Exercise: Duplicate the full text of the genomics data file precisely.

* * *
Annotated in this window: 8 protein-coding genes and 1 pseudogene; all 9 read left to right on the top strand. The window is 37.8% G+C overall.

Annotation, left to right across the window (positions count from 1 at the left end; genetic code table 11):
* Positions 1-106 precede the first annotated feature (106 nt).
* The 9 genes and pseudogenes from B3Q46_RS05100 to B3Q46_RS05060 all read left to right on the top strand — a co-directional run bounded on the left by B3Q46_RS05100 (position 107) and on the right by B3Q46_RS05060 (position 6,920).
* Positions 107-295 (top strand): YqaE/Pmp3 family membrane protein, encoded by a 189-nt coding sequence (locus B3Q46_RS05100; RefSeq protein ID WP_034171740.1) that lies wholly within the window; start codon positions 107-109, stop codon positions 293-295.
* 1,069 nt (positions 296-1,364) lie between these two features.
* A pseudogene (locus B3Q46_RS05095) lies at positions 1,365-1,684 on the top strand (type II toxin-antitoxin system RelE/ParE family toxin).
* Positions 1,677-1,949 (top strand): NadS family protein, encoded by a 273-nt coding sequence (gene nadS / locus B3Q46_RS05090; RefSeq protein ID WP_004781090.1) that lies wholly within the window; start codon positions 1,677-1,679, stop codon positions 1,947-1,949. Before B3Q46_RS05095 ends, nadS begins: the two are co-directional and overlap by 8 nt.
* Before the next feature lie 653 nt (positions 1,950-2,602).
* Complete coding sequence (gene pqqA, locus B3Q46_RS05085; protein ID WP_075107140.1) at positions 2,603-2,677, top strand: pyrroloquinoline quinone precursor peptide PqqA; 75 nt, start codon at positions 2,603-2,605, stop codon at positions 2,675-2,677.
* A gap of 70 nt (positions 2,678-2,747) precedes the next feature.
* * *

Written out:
Annotated in this window: 8 protein-coding genes and 1 pseudogene; all 9 read left to right on the top strand. The window is 37.8% G+C overall.

Annotation, left to right across the window (positions count from 1 at the left end; genetic code table 11):
* Positions 1-106 precede the first annotated feature (106 nt).
* The 9 genes and pseudogenes from B3Q46_RS05100 to B3Q46_RS05060 all read left to right on the top strand — a co-directional run bounded on the left by B3Q46_RS05100 (position 107) and on the right by B3Q46_RS05060 (position 6,920).
* Positions 107-295 (top strand): YqaE/Pmp3 family membrane protein, encoded by a 189-nt coding sequence (locus B3Q46_RS05100; RefSeq protein ID WP_034171740.1) that lies wholly within the window; start codon positions 107-109, stop codon positions 293-295.
* 1,069 nt (positions 296-1,364) lie between these two features.
* A pseudogene (locus B3Q46_RS05095) lies at positions 1,365-1,684 on the top strand (type II toxin-antitoxin system RelE/ParE family toxin).
* Positions 1,677-1,949 (top strand): NadS family protein, encoded by a 273-nt coding sequence (gene nadS / locus B3Q46_RS05090; RefSeq protein ID WP_004781090.1) that lies wholly within the window; start codon positions 1,677-1,679, stop codon positions 1,947-1,949. Before B3Q46_RS05095 ends, nadS begins: the two are co-directional and overlap by 8 nt.
* Before the next feature lie 653 nt (positions 1,950-2,602).
* Complete coding sequence (gene pqqA, locus B3Q46_RS05085; protein ID WP_075107140.1) at positions 2,603-2,677, top strand: pyrroloquinoline quinone precursor peptide PqqA; 75 nt, start codon at positions 2,603-2,605, stop codon at positions 2,675-2,677.
* A gap of 70 nt (positions 2,678-2,747) precedes the next feature.